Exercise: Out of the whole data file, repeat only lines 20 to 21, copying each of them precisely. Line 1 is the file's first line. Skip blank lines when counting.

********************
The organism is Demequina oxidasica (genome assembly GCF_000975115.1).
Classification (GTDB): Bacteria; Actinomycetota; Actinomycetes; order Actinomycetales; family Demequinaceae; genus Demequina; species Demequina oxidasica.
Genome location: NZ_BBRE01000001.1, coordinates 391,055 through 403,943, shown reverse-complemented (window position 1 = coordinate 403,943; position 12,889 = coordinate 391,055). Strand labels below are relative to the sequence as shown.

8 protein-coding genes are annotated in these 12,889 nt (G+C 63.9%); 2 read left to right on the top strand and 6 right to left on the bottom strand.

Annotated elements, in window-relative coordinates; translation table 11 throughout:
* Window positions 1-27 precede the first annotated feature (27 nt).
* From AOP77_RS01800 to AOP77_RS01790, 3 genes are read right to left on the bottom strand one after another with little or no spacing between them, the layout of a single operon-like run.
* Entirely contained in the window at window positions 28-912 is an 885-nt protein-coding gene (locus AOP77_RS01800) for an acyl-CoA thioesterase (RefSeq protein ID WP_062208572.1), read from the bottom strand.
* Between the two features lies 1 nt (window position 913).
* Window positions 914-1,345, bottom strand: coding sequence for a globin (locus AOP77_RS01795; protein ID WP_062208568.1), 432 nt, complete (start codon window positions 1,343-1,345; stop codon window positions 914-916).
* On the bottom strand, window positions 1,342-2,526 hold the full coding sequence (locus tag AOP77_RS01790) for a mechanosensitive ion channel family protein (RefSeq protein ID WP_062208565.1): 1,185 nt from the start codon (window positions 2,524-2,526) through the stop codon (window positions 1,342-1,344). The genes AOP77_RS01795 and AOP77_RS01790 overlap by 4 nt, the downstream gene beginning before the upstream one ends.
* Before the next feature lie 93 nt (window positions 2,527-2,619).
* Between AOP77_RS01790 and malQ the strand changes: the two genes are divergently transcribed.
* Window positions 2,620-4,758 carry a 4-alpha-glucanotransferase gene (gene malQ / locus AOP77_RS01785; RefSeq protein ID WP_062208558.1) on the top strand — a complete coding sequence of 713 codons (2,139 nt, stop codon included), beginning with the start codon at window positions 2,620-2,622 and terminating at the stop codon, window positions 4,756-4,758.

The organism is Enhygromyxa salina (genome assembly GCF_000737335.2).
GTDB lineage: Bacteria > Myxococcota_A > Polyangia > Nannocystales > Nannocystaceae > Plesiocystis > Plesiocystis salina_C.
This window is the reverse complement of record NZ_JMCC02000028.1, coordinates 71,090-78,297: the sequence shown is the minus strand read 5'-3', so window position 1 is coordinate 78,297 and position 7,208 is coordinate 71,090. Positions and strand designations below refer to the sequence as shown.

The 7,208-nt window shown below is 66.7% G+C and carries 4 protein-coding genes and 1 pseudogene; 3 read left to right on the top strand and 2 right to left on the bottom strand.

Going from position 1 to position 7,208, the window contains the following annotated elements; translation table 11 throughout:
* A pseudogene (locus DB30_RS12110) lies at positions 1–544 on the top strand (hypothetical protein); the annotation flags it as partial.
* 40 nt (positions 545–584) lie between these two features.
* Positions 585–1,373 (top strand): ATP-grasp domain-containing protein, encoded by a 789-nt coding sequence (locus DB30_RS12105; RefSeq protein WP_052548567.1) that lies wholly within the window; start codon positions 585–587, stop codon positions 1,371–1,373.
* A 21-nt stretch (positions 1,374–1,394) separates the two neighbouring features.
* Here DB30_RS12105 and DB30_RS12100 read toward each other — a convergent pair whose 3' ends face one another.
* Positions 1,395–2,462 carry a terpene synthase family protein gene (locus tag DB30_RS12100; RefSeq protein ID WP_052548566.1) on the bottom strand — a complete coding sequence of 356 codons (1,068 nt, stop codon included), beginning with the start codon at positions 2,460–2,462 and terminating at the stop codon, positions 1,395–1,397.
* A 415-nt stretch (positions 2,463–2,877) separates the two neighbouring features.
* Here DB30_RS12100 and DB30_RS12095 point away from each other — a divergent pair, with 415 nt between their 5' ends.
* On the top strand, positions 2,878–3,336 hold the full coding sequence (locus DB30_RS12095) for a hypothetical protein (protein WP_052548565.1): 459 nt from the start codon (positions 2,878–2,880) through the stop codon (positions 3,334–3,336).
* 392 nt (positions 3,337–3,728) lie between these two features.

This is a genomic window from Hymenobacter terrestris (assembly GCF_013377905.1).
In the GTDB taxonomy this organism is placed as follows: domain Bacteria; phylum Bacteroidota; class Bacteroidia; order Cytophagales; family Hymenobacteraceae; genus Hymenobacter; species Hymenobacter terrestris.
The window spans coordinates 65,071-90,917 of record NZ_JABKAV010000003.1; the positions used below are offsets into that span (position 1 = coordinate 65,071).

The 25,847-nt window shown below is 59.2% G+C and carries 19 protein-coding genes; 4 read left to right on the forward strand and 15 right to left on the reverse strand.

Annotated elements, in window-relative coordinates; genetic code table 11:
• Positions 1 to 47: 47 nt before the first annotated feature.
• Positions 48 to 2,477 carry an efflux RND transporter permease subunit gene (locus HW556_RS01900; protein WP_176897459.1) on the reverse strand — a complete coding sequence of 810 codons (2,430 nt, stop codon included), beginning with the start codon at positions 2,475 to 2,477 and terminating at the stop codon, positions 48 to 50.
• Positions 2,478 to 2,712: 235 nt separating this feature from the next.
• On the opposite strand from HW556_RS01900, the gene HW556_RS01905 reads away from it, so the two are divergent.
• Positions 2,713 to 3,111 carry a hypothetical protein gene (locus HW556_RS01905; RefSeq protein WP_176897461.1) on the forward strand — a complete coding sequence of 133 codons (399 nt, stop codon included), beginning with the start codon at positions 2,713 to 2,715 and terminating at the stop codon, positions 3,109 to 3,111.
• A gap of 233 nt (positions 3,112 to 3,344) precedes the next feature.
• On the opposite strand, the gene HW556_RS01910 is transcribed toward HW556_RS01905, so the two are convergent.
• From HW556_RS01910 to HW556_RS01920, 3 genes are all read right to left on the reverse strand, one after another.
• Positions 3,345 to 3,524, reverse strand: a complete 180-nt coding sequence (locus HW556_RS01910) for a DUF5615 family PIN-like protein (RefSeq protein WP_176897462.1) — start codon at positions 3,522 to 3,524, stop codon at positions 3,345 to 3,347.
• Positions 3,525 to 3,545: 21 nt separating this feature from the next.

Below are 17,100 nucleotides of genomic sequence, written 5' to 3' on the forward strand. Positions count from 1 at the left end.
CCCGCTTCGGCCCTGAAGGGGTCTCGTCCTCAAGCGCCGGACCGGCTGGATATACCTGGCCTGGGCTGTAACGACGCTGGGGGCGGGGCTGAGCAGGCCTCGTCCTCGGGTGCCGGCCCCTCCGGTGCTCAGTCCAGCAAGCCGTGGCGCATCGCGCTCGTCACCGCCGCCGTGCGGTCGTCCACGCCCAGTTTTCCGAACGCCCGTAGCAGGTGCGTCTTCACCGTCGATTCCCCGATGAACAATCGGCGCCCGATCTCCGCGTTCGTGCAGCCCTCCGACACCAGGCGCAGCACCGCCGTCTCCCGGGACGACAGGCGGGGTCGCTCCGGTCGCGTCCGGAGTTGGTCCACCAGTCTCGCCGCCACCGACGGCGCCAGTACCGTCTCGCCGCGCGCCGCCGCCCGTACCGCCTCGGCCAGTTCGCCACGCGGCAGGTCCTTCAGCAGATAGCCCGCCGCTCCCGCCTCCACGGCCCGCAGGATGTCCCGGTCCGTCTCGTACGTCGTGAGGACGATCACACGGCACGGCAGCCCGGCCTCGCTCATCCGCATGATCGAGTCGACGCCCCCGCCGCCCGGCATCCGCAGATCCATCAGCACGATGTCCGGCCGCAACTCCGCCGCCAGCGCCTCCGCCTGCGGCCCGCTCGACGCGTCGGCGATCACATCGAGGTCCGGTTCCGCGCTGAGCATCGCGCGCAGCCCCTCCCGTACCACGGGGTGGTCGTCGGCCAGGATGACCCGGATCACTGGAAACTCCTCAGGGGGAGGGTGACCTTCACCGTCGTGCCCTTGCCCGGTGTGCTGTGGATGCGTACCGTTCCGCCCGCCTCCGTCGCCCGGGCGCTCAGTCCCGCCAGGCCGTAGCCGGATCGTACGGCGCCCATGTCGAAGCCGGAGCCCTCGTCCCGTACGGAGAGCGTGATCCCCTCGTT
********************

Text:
* A pseudogene (locus DB30_RS12110) lies at positions 1–544 on the top strand (hypothetical protein); the annotation flags it as partial.
* 40 nt (positions 545–584) lie between these two features.